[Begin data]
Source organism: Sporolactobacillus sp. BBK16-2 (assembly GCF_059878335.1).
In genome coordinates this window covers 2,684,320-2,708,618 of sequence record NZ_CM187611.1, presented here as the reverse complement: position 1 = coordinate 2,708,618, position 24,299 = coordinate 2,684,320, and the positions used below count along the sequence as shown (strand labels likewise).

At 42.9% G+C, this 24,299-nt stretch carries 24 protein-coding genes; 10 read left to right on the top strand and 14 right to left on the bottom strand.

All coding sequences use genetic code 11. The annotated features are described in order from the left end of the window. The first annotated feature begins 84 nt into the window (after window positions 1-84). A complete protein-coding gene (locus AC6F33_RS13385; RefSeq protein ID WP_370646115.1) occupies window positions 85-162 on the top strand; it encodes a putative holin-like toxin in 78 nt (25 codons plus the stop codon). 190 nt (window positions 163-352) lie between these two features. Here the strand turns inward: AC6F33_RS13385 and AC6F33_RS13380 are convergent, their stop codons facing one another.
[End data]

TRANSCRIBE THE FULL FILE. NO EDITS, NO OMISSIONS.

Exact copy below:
Source organism: Sporolactobacillus sp. BBK16-2 (assembly GCF_059878335.1).
In genome coordinates this window covers 2,684,320-2,708,618 of sequence record NZ_CM187611.1, presented here as the reverse complement: position 1 = coordinate 2,708,618, position 24,299 = coordinate 2,684,320, and the positions used below count along the sequence as shown (strand labels likewise).

At 42.9% G+C, this 24,299-nt stretch carries 24 protein-coding genes; 10 read left to right on the top strand and 14 right to left on the bottom strand.

All coding sequences use genetic code 11. The annotated features are described in order from the left end of the window. The first annotated feature begins 84 nt into the window (after window positions 1-84). A complete protein-coding gene (locus AC6F33_RS13385; RefSeq protein ID WP_370646115.1) occupies window positions 85-162 on the top strand; it encodes a putative holin-like toxin in 78 nt (25 codons plus the stop codon). 190 nt (window positions 163-352) lie between these two features. Here the strand turns inward: AC6F33_RS13385 and AC6F33_RS13380 are convergent, their stop codons facing one another.